The group decided to develop two prototypes-for brain tumor and for colon cancer information-to demonstrate the concept of a patient information touchdown. The prototypes are designed to be virtual and adaptable to any physical location where information is needed. The team has identified content areas and types of information for both prototypes. A beta information structure for the brain tumor prototype is available on 2,200 hospital workstations used by Hopkins clinicians and is being populated with content.

Oncology Training Touchdown

The oncology training touchdown suite differs from the other two touchdowns in that it did not evolve from a particular location within a department. During preliminary touchdown discussions with the education committee at the Kimmel Comprehensive Cancer Center, members of the oncology faculty expressed a greater need for training than for a place where they could go to meet with a librarian for assistance. They described a need for training faculty and administrative staff in software use, information resources, and writing skills needed for submitting research papers, preparing poster sessions, and managing reprint files as a high priority.

Because the library had offered such training for many years, preliminary content was readily available for instruction on topics such as the use of reference-management software, resources for funding research, and creation of PowerPoint presentations. The challenge was to ensure that the examples used in the training were relevant to the immediate and longer-term needs of faculty and staff. Examples might include a demonstration of how to incorporate scientific data into a PowerPoint slide or, during a PubMed training session, the demonstration of a search topic relevant to the audience. This goal was accomplished by partnering an education librarian with a faculty liaison from the cancer center’s education committee. These two individuals discussed content, prepared relevant examples, and jointly reviewed the materials to be presented at each training session. During the recently completed first year of the training touchdown, attendance reached 350, which compares favorably to that at educational sessions that the library offered previously. The success of the program is attributed to the collaboration between liaison librarians and instructors and oncology faculty and staff.

Liaison Services: New Service and Project Teams

The library as “base” takes on a new dimension when librarians serve as information resources on clinical, research, and teaching teams. At Johns Hopkins, we have sought funding to test new team roles for librarians. These roles aim to make an effective connection between users and the information they need. A few of these roles are described here.

AIDS Information Outreach at Maternity Center East

In 2002, with support from the National Library of Medicine, Welch Library began working with the Maternity Center East to offer librarian-mediated patient information services. The Maternity Center East, located in east Baltimore, is a community-based primary care clinic that provides medical, nursing, nurse-midwifery, social work, and laboratory services to poor, uninsured, marginally literate women of east Baltimore. Clinical sessions incorporate counseling and education tailored to each patient’s needs.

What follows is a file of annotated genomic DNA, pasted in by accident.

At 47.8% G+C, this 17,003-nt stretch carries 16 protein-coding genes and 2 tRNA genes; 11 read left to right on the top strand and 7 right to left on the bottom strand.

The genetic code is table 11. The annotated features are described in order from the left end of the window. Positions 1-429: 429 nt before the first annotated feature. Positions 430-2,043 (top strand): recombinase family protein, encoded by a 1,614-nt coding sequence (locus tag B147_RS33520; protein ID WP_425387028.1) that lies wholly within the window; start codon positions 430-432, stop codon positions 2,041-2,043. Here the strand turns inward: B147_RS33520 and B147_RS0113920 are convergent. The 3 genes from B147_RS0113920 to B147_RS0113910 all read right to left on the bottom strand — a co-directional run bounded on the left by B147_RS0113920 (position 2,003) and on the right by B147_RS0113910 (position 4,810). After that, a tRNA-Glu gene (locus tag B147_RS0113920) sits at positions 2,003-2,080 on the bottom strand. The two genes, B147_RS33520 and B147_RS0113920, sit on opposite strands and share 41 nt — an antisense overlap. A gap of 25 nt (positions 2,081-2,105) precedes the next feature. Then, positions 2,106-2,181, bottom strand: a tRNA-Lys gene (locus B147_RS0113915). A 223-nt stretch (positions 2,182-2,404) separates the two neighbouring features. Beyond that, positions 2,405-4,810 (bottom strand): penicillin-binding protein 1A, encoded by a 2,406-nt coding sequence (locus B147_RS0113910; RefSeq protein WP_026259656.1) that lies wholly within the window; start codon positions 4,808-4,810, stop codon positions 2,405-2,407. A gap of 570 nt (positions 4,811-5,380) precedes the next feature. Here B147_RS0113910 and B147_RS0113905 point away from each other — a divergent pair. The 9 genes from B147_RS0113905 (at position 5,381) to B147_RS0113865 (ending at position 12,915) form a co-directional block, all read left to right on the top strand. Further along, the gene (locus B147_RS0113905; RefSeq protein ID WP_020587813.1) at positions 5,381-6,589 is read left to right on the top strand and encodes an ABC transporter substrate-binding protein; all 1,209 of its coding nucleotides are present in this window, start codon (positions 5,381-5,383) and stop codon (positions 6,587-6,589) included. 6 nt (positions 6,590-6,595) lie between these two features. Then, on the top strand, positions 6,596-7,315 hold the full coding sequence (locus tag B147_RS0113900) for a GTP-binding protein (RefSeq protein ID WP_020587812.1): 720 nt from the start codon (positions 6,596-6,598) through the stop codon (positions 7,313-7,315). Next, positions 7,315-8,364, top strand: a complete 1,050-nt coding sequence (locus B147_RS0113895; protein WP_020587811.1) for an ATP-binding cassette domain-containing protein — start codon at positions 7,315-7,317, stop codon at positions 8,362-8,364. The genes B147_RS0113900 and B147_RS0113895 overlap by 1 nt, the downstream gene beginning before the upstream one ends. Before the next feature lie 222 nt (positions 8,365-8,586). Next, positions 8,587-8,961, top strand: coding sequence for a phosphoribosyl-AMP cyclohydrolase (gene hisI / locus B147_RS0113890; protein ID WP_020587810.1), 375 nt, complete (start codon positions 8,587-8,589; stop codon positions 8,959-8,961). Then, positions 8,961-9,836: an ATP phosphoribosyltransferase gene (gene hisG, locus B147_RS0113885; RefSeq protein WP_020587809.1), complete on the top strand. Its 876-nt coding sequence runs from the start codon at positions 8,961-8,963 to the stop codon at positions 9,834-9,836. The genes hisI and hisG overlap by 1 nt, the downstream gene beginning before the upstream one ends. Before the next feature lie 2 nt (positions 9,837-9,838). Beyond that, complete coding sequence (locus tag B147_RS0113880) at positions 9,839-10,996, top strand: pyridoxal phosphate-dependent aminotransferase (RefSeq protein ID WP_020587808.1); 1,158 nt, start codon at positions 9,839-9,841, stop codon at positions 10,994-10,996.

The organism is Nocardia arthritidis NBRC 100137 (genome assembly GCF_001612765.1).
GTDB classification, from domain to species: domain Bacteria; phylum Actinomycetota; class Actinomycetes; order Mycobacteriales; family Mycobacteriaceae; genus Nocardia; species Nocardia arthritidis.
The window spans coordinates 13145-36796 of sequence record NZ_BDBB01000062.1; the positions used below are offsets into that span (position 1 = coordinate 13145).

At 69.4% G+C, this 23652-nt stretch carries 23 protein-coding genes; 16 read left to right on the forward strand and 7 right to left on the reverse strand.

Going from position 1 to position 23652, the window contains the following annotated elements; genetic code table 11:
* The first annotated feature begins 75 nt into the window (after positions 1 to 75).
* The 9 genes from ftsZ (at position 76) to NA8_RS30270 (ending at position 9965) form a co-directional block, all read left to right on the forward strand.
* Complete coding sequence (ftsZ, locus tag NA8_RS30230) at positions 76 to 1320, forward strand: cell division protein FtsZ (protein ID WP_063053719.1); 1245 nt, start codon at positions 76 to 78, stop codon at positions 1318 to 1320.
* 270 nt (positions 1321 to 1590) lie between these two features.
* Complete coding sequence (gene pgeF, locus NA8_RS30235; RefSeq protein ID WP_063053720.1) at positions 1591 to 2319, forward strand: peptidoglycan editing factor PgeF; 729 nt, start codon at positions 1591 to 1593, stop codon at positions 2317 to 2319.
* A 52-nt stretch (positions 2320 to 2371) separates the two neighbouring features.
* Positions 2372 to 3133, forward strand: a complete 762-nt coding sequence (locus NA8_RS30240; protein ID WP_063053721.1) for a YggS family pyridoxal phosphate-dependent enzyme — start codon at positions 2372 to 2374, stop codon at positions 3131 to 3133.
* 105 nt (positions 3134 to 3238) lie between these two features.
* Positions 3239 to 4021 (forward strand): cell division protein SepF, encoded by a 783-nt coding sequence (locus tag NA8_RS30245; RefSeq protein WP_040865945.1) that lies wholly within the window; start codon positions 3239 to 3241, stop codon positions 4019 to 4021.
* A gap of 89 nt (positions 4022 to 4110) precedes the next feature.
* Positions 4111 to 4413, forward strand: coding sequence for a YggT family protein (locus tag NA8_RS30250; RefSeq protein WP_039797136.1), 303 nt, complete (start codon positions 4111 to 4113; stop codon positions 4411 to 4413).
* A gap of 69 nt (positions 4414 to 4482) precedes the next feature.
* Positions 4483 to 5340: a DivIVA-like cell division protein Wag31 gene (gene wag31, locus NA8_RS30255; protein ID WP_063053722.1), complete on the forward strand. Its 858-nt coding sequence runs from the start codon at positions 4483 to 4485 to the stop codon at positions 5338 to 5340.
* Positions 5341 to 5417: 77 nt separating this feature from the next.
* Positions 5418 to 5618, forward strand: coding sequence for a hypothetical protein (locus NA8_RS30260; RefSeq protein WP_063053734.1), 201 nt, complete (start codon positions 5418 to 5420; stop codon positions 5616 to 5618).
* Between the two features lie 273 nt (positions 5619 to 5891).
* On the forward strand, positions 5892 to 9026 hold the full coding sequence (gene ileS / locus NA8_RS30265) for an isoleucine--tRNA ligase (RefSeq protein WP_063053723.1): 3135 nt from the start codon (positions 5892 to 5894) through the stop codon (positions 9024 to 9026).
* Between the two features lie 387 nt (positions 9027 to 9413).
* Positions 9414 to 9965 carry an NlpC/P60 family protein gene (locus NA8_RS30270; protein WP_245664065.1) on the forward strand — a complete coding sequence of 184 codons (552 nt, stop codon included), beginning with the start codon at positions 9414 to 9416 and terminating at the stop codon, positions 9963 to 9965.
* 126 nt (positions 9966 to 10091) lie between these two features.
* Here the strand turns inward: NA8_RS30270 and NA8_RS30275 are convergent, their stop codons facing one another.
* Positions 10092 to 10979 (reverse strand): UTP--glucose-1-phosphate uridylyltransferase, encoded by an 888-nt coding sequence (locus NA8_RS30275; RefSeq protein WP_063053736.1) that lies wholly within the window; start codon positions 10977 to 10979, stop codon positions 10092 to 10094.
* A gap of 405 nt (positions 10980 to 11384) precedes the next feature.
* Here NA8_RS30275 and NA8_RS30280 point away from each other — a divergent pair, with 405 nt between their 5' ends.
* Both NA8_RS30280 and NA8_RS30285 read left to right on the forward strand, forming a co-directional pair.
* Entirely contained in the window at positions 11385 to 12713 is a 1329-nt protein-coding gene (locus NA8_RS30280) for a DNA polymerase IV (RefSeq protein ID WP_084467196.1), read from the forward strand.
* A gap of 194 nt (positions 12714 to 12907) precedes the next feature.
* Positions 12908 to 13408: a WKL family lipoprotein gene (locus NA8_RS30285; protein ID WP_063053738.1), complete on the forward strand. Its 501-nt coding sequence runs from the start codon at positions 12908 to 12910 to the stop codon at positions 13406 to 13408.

The purpose of the patient information service, entitled Maternity Center East AIDS Information Outreach, is to supplement and enhance the center’s HIV/AIDS screening and counseling services. The outreach service provides local and relevant national AIDS/HIV resources in a Web-based format enhanced by audio recordings made by the women’s health care providers. Librarians guide the patients in the use of the information resources and answer any questions that might arise during the sessions. The goals of the project are to provide information access, and, through audio recordings and librarian assistance, to enhance patients’ confidence in the resources and to overcome any barriers to understanding the textual presentation of the information.

The design of the information service was preceded by two years of meetings and discussions about the clinic and the information needs of clinicians and patients. Information resources were designed to address a primary barrier to learning-low literacy-identified in the needs-assessment period. Project librarians selected Web-based information resources and offered them from a specially designed Web site. A nurse-midwife reviewed the selected materials and prepared audio essays on the disorders most frequently seen at the clinic. Patients can listen to these essays while reviewing the resources on the Web site.

To assess the Web site’s usefulness, project staff compared feedback from patients who were given Web-based information with that from patients given print-based information. They found that patients responded more favorably to the information offered in Web format. The project team also evaluated the impact of this service on the providers and the clinic. Both nurse-midwives were asked how the service affected them and whether they perceived any effect on their patients’ level of satisfaction, the questions patients asked, and the care patients sought. The clinical and support staff reported that the service was very well received. Respondents stated on more than one occasion that it is the “best thing happening at the clinic.” They noted that some patients, after reviewing the information, returned for preventive care previously refused.